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» Hatrack River Writers Workshop » Forums » Open Discussions About Writing » Time Travel Story Idea

   
Author Topic: Time Travel Story Idea
mythopoetic
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Ok, so I had this idea for a time travel story, but I'm not sure if it's enough to work off of. It focuses around two men and the principle that if you go back in time, you do not begin to age until you've reached the moment in time where you first went back in time. Thus, it would be possible for someone to live seemingly 'forever' because everyone else in the time stream would age normally. So, this man illegally goes back in time in order to reshape it in the form he wants, to create an empire focused on himself, the 'eternal' emperor. ....
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Christine
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I've got to ask...Why wouldn't someone age until they reach their own time?
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RavenStarr
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I could think of things that could answer that, but I'd rather draw out more by asking instead... by what explanation are you using to make time travel possible? I'm thinking almost along the lines of a "Quantum Leap" type thing to make it possible. Something that pulls your being out of sync with "normal time" until you "catch up"... so... how are you doing that?
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mythopoetic
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I'm not sure. I'm not sure how it would work or how I could describe it without resorting to a "This is some technology we haven't figured out yet so don't expect me to explain it" ploy. What I was thinking is that time in this story is linear, with set points on the line. Different events can take up residence at these different points on the time line, almost like different genes can be at different locations on the chromosome. The events can be switched in and out, but the location on the time line remains the same. Perhaps, if someone leaves the time line at a certain point, he or she remains connected to that location so that they remain ageless until they reach that point.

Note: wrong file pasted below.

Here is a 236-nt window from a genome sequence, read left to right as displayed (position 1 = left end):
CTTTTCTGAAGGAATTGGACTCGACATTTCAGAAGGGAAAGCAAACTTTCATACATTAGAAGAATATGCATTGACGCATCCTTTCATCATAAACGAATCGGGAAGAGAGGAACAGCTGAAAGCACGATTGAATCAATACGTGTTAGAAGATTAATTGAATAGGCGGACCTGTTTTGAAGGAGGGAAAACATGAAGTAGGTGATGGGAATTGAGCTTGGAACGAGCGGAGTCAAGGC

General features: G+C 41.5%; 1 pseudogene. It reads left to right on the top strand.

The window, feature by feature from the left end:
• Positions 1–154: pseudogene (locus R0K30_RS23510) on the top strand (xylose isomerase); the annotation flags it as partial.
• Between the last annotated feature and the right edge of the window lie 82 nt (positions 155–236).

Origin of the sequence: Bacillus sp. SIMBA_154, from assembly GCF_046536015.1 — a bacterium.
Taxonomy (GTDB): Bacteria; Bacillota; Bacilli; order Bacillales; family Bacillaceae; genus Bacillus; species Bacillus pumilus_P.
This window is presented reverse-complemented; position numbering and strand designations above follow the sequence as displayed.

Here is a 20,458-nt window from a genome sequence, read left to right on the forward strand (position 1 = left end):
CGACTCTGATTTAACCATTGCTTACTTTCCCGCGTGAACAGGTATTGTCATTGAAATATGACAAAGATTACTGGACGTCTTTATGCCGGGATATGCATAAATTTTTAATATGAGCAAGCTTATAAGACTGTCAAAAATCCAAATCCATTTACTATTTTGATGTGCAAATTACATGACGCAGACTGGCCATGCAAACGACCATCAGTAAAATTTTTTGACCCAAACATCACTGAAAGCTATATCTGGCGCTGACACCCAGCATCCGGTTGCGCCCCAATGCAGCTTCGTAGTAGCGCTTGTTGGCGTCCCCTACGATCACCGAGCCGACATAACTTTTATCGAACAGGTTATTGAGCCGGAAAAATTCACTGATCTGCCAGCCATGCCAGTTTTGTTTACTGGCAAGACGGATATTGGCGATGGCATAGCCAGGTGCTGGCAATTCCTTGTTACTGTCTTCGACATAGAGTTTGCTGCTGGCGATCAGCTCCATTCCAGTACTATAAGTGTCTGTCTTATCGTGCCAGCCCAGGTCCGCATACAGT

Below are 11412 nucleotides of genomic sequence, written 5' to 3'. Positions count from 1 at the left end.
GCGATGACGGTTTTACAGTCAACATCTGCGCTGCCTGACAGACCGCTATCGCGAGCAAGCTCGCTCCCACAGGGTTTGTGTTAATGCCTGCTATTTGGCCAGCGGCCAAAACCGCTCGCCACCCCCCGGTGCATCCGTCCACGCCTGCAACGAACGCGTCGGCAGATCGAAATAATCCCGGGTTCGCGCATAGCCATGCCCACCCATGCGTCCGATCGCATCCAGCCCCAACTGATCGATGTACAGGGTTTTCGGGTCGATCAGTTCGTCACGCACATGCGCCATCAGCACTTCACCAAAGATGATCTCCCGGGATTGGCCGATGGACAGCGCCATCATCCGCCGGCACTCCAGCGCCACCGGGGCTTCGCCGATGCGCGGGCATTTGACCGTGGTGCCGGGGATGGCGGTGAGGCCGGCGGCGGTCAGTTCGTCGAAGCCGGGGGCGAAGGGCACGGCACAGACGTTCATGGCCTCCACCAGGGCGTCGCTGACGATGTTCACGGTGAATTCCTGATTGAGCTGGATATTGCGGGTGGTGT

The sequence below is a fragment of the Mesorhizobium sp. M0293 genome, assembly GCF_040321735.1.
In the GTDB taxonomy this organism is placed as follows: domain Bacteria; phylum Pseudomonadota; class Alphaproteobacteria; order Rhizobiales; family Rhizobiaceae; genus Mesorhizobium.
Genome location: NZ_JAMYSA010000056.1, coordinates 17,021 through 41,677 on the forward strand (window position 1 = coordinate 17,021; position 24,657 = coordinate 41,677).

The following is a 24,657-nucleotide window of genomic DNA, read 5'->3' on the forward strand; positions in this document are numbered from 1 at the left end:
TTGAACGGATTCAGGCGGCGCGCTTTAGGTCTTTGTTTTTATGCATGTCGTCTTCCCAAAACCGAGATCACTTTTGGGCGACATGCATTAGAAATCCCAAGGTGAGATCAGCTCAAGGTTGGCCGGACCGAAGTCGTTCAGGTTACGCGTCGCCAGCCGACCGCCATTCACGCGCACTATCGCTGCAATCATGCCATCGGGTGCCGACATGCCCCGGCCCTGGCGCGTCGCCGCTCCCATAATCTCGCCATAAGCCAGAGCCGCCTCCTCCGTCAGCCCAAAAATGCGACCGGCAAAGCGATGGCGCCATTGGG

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Christine
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Hmmm....well, I'm not saying the idea couldn't work. RavenStarr reminded me of Quantum Leap, which is a reasonable example, but I always thought of that as more of a fantasy than a science fiction. In fact, unless you can come up with a doozy of a scientifically plausible explanation, I might suggest trying fantasy.

The closesst thing I can think of in science fiction is that time slow down as your approach the spped of light, so if you went for a joyride in space at very fast speeds you might come back and find your infant son the age of your father. To him, it would appear as if, as in your time travel story, you didn't age. But you did age precisely as fast as you should have...it's just that you coulda sworn that trip only took a couple of days.

I can't think of any reason, real or theoretical, that would explain a person not aging in a real, linear fashion if their body is in a different place or time.

Now, if they did not actually travel back in time in body but only in mind or spirit...I heard that dreams take a few seconds, though they sometimes seem to go on for hours. Our minds have the capacity to work many times faster than our bodies. If only a projection of a person went back (or forward) in time then they might age much more slowly, although the aging wouldn't stop entirely and it wouldn't have much to do with reaching his/her own time...

oh well, my mind was rambling. I'm going to go do something useful to my own novel now.


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wbriggs
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Larry Niven, "Death in a Cage," from the Svetz stories. Someone did time tampering that destroyed his past, and whenever he traveled back in time, he progressed forward till then, and time froze; when he traveled forward, he progressed backward to the same time. Physical mechanism? I don't think so. Niven was using the idea that time travel is essentially fantasy, so he didn't bother with a mechanism.

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franc li
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It seems like if you didn't age until you reached your moment of departure, you would also be cursed with youth. What would be funny is if you kept looping around because you forgot what you needed to know to prevent it each time. Whether one ever got out of this would be interesting, provided you didn't have Mr. Data as a sidekick in your story.
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Jeraliey
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I think it's a good idea, with the following reservation: as long as you're not actually trying to come up with an accurate explanation about why it happens, because I don't think it'll be easy to come up with something that doesn't make people shake their heads and roll their eyes. That said, the idea itself sounds interesting and fun, and I look forward to reading it!
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EricJamesStone